Birth defects

Fetal Surgery

Fetal Surgery

Fetal surgeries are a range of medical interventions performed in utero on the developing fetus of a pregnant woman to treat a number of congential abnormalities. The first documented fetal surgical procedure occurred in 1963 in Auckland, New Zealand when A. William Liley treated fetal hemolytic anemia, or Rh disease, with a blood transfusion.

"Congenital Cataract following German Measles in the Mother" (1941), by Norman McAlister Gregg

"Congenital Cataract following German Measles in the Mother" (1941), by Norman McAlister Gregg

In Australia in the 1940s, Norman McAlister Gregg observed a connection between pregnant women who contracted the rubella virus, or German measles, and cataract formation in their children's eyes. Gregg published his findings in the 1941 article "Congenital Cataract following German Measles in the Mother" in Transactions of the Ophthalmological Society of Australia.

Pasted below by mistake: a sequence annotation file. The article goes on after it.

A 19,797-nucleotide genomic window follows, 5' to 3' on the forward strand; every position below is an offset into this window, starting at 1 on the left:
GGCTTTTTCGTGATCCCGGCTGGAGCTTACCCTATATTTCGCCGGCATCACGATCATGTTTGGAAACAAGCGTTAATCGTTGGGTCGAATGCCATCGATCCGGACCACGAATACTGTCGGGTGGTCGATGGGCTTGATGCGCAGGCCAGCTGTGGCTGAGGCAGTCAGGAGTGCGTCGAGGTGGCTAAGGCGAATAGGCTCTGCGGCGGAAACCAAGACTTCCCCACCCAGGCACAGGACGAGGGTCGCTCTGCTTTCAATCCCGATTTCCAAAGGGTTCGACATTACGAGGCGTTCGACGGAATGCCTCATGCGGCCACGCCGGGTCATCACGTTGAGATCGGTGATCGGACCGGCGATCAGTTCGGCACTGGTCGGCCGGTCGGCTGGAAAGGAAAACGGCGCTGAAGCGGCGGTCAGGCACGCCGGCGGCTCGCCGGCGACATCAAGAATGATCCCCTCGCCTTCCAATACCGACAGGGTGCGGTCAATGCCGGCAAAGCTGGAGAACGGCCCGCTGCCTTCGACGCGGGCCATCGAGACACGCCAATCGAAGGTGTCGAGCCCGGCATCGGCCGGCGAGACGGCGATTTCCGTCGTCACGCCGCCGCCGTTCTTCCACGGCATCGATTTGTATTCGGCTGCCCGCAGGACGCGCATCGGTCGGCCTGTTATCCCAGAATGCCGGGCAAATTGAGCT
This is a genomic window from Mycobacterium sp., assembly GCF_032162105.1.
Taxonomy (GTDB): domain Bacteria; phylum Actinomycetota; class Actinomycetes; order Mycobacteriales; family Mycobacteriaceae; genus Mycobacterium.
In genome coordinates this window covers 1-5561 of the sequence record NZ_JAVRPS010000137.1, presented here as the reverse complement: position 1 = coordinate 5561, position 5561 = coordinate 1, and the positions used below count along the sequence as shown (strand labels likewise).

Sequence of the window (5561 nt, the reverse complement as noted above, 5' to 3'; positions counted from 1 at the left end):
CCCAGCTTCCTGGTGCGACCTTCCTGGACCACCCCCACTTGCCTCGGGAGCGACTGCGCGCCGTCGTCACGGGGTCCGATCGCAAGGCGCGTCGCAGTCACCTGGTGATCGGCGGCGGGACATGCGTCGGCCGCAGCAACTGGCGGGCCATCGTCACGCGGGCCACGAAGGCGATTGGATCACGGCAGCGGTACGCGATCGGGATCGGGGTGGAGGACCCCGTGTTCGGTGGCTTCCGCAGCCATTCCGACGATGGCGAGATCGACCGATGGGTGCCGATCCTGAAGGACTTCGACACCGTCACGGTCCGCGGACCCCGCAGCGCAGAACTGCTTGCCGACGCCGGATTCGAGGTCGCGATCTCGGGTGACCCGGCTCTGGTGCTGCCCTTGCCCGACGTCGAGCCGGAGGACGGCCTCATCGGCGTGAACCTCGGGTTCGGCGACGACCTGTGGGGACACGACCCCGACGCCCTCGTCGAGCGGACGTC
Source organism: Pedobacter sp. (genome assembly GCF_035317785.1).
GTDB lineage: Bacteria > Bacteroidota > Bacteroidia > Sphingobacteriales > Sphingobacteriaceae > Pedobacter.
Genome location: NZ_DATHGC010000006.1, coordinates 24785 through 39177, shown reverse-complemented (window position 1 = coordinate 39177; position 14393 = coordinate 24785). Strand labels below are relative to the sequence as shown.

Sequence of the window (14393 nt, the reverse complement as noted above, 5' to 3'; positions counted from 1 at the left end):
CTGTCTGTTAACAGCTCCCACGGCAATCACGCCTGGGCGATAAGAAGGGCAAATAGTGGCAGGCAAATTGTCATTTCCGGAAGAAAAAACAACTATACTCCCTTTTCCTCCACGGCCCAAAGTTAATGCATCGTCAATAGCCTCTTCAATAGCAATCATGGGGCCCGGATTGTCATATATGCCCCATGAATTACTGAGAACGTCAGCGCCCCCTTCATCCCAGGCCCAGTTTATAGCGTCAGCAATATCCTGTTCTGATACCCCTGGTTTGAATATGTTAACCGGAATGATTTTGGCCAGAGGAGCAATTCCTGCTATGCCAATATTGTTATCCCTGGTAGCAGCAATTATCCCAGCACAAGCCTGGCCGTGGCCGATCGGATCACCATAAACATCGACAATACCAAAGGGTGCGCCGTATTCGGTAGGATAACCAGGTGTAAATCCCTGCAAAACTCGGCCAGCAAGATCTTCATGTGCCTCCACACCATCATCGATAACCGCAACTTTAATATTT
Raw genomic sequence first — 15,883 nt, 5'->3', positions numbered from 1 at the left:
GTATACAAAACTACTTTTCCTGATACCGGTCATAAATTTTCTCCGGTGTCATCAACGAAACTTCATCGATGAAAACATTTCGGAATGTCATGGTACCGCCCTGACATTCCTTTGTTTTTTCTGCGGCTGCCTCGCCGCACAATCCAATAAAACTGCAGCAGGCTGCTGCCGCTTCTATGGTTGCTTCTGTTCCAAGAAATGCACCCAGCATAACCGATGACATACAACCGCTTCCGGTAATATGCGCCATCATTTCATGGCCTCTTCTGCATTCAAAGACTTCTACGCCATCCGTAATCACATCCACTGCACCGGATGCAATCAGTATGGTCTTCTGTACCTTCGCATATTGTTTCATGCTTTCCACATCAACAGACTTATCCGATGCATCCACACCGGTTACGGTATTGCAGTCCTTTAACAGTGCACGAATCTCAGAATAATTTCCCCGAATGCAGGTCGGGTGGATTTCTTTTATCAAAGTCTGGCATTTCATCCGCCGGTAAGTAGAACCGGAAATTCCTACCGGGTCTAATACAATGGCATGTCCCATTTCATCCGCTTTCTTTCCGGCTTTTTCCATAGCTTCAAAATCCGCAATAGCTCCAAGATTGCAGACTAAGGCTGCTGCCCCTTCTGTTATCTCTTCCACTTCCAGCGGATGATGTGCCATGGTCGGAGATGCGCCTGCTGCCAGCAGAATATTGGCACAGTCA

"Developmental Effects of Endocrine-Disrupting Chemicals in Wildlife and Humans" (1993), by Theo Colborn, Frederick S. vom Saal, and Ana M. Soto

"Developmental Effects of Endocrine-Disrupting Chemicals in Wildlife and Humans" (1993), by Theo Colborn, Frederick S. vom Saal, and Ana M. Soto

"Developmental Effects of Endocrine-Disrupting Chemicals in Wildlife and Humans," was published in 1993 in Environmental Health Perspectives.

Cocaine as a Teratogen

Cocaine as a Teratogen

Cocaine use by pregnant women has a variety of effects on the embryo and fetus, ranging from various gastro-intestinal and cardiac defects to tissue death from insufficient blood supply. Thus, cocaine has been termed a teratogen, or an agent that causes defects in fetuses during prenatal development.

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